In what has been described as the most sweeping tax overhaul in decades, President Trump made good on his election platform promises Wednesday and unveiled tax changes affecting both personal and corporate tax rates.

President Trump cast the tax plan as an economic imperative but provided no measure of the tax plan’s cost and how the working class would benefit from proposals that has explicit and substantial rewards for wealthy Americans and corporations.

The tax plan reflects the four pillars of his tax reform; simplification, increase take-home pay, making American businesses more competitive and bringing back home trillions of dollars kept offshore to reinvest in the American economy.

For individuals, the tax plan would compress the tax brackets from seven to three, with tax rates of 12 percent, 25 percent and 35 percent.   A new “zero bracket” will be created by eliminating taxes on the first $24,000 of income earned by a married couple and $12,000 earned by a single individual.  This will be accomplished by increasing the standard deduction to $12,000 for individuals and $24,000 for married couples filing jointly. The deduction for mortgage interest would be preserved as would charitable donations in order to help strengthen civil society. However, itemized deductions would be trimmed by eliminating the deduction for state and local tax expenses.  There would be an increase to the child tax credit from $1,000 to a yet unspecified amount and the creation of a new $500 tax credit for non-child dependents, such as the elderly.

The alternative minimum tax for individuals and corporations, estate tax (death tax) and the generation skipping tax would be eliminated entirely.

For corporations, the tax rate would be reduced to 20% from 35%, a shift that is cited as needed to make American companies more competitive with their foreign counterparts. Businesses will be able to write-off (or “expense”) the cost of new investments in depreciable assets other than structures made after September 27, 2017 for at least five years.  A significant change would limit the ability of corporations to deduct interest expenses. Details have yet to be worked out.  The framework will preserve business credits in research and development and low-income housing.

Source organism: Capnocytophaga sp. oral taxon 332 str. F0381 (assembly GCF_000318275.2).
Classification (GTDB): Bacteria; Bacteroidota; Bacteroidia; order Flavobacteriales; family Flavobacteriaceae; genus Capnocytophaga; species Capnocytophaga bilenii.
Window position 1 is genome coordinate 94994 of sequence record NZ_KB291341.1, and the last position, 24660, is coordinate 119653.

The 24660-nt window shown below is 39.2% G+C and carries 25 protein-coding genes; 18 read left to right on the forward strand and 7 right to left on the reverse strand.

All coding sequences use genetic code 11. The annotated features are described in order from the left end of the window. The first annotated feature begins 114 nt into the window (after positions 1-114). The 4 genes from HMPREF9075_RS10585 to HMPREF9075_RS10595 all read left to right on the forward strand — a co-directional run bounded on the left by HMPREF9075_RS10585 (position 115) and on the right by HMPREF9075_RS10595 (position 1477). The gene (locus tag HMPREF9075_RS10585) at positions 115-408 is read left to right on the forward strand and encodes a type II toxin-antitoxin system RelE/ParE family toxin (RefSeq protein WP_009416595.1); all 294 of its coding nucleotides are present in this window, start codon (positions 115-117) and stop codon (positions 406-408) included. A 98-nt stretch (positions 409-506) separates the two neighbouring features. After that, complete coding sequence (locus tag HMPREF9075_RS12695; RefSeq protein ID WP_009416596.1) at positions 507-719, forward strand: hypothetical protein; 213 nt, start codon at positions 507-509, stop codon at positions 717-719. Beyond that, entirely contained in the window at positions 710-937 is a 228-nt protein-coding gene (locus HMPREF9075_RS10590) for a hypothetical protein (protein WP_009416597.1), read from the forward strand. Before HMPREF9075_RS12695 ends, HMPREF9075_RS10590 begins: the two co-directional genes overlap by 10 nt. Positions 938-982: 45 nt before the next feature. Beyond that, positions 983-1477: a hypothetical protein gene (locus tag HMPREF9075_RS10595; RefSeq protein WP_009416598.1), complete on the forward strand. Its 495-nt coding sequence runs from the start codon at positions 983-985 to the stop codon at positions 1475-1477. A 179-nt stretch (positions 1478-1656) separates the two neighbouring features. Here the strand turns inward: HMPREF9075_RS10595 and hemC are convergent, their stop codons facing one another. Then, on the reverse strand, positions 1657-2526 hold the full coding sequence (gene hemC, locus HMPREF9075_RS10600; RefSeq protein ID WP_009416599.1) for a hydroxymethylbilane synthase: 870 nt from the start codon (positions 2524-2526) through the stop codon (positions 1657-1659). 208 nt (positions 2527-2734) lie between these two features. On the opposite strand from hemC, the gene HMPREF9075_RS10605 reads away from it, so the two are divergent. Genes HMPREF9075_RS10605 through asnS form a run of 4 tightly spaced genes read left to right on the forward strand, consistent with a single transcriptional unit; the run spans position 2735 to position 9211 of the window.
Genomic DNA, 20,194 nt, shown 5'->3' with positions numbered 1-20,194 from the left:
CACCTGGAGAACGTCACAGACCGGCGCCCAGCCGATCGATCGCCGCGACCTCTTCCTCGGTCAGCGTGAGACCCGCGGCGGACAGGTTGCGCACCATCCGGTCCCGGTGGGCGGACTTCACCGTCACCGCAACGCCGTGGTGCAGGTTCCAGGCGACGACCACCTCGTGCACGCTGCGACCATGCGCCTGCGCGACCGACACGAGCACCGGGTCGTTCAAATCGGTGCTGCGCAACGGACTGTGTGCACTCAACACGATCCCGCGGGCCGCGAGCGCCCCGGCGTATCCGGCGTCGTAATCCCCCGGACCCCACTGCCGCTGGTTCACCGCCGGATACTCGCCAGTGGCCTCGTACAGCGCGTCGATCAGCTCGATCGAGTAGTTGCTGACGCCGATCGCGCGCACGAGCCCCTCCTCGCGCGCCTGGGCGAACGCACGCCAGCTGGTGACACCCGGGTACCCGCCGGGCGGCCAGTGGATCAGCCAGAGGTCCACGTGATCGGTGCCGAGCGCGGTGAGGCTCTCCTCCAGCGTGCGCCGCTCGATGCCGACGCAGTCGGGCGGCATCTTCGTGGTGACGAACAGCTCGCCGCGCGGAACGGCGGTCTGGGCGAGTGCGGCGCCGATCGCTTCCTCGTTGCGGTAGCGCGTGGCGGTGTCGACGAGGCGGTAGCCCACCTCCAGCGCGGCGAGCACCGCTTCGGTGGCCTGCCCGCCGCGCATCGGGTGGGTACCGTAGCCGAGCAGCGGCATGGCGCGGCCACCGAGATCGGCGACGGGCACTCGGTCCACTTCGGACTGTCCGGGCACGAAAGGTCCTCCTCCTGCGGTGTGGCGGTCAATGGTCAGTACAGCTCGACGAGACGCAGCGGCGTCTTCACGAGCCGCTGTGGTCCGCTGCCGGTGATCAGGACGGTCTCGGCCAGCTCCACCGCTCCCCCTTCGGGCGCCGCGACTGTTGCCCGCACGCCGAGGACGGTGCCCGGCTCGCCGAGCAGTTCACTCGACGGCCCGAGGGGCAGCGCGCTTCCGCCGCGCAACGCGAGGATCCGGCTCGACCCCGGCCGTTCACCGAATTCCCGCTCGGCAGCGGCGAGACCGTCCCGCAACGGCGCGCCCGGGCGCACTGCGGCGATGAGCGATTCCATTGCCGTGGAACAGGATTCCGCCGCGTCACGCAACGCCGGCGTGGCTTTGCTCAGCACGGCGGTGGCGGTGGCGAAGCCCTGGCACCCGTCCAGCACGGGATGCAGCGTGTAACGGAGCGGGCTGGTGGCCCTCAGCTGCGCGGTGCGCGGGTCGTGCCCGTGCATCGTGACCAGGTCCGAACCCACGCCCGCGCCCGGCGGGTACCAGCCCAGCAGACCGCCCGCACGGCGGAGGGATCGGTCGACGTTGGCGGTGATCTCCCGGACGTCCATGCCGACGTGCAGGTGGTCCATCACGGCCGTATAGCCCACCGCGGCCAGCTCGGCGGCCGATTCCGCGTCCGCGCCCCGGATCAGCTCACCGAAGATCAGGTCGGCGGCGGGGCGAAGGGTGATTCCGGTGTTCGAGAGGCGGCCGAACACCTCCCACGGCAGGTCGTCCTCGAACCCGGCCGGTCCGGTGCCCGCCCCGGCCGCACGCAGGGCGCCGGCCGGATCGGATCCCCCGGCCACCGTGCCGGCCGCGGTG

A new tax rate of 25% would be introduced for “pass-through” businesses such as partnerships sole proprietorships and S corporations which are currently taxed at the rate of their owners.  This is a significant change as 95 percent of businesses in the U.S. are structured as pass through entities.

The most significant proposal impacts multinational corporations. The present tax system encourages American corporations to keep their earnings overseas and not repatriate them back to the U.S.  The new rules propose a 100 percent exemption for dividends received from foreign subsidiaries in which the U.S. parent owns at least a 10 percent stake.  This represents a shift in taxation to a territorial tax system which in theory means U.S. corporations would not be taxed on foreign overseas earnings.  To transition to this territorial system the framework treats foreign earnings that have accumulated overseas under the old system as having been repatriated. The mechanism would presumably incorporate a one-time “repatriation tax” to encourage U.S. multinationals to bring back home significant cash presently held in overseas subsidiaries.

The tax plan faces harsh realities and the next step is sell the plan to U.S. lawmakers who have been deeply divided this year.  President Trump has asked Democrats to support the plan stating that “Democrats and Republicans in Congress should come together, finally, to deliver this giant win for the American people”.  Democrats and others have condemned the plan as an irresponsible boon to the rich and some are concerned about the long-term impact of a plan they say could cost more than $2 trillion over a decade.

The political stakes to the President are high as he desperately tries to score a legislative win before his first year in office draws to a close.  It remains to be seen if he can pull together the support required to implement the most significant tax changes since 1986.

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